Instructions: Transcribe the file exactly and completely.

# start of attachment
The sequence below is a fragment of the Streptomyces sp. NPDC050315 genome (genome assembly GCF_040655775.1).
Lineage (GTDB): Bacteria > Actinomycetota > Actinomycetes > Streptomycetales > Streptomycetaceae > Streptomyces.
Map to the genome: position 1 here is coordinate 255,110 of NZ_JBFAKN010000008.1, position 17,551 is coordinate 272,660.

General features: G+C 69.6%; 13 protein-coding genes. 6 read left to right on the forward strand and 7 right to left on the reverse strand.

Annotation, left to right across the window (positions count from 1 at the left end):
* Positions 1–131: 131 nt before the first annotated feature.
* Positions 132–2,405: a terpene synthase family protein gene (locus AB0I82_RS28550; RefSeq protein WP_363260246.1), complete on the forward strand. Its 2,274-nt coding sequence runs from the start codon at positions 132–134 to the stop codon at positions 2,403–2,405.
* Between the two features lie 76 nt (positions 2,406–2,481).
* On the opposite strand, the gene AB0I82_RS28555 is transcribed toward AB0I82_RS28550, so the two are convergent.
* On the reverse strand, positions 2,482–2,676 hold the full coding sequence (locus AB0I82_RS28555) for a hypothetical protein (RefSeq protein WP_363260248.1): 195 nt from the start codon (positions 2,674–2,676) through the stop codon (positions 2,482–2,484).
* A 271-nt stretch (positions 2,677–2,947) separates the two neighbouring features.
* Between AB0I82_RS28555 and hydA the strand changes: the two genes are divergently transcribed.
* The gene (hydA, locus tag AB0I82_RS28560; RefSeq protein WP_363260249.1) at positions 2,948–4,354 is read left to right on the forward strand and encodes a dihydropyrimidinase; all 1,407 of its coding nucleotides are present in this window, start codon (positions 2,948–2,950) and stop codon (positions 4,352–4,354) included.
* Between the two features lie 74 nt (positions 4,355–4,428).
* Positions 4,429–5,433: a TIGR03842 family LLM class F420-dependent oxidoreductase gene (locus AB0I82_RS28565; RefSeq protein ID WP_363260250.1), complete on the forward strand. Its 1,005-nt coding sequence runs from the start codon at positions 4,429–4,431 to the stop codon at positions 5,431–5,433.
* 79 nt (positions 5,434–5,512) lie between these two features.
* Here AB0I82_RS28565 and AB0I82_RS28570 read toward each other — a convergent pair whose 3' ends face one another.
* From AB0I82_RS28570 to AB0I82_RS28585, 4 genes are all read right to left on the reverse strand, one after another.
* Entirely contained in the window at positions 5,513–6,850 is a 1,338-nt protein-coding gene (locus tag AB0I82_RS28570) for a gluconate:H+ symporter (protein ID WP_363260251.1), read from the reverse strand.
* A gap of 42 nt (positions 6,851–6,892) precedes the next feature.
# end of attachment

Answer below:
The sequence below is a fragment of the Streptomyces sp. NPDC050315 genome (genome assembly GCF_040655775.1).
Lineage (GTDB): Bacteria > Actinomycetota > Actinomycetes > Streptomycetales > Streptomycetaceae > Streptomyces.
Map to the genome: position 1 here is coordinate 255,110 of NZ_JBFAKN010000008.1, position 17,551 is coordinate 272,660.

General features: G+C 69.6%; 13 protein-coding genes. 6 read left to right on the forward strand and 7 right to left on the reverse strand.

Annotation, left to right across the window (positions count from 1 at the left end):
* Positions 1–131: 131 nt before the first annotated feature.
* Positions 132–2,405: a terpene synthase family protein gene (locus AB0I82_RS28550; RefSeq protein WP_363260246.1), complete on the forward strand. Its 2,274-nt coding sequence runs from the start codon at positions 132–134 to the stop codon at positions 2,403–2,405.
* Between the two features lie 76 nt (positions 2,406–2,481).
* On the opposite strand, the gene AB0I82_RS28555 is transcribed toward AB0I82_RS28550, so the two are convergent.
* On the reverse strand, positions 2,482–2,676 hold the full coding sequence (locus AB0I82_RS28555) for a hypothetical protein (RefSeq protein WP_363260248.1): 195 nt from the start codon (positions 2,674–2,676) through the stop codon (positions 2,482–2,484).
* A 271-nt stretch (positions 2,677–2,947) separates the two neighbouring features.
* Between AB0I82_RS28555 and hydA the strand changes: the two genes are divergently transcribed.
* The gene (hydA, locus tag AB0I82_RS28560; RefSeq protein WP_363260249.1) at positions 2,948–4,354 is read left to right on the forward strand and encodes a dihydropyrimidinase; all 1,407 of its coding nucleotides are present in this window, start codon (positions 2,948–2,950) and stop codon (positions 4,352–4,354) included.
* Between the two features lie 74 nt (positions 4,355–4,428).
* Positions 4,429–5,433: a TIGR03842 family LLM class F420-dependent oxidoreductase gene (locus AB0I82_RS28565; RefSeq protein ID WP_363260250.1), complete on the forward strand. Its 1,005-nt coding sequence runs from the start codon at positions 4,429–4,431 to the stop codon at positions 5,431–5,433.
* 79 nt (positions 5,434–5,512) lie between these two features.
* Here AB0I82_RS28565 and AB0I82_RS28570 read toward each other — a convergent pair whose 3' ends face one another.
* From AB0I82_RS28570 to AB0I82_RS28585, 4 genes are all read right to left on the reverse strand, one after another.
* Entirely contained in the window at positions 5,513–6,850 is a 1,338-nt protein-coding gene (locus tag AB0I82_RS28570) for a gluconate:H+ symporter (protein ID WP_363260251.1), read from the reverse strand.
* A gap of 42 nt (positions 6,851–6,892) precedes the next feature.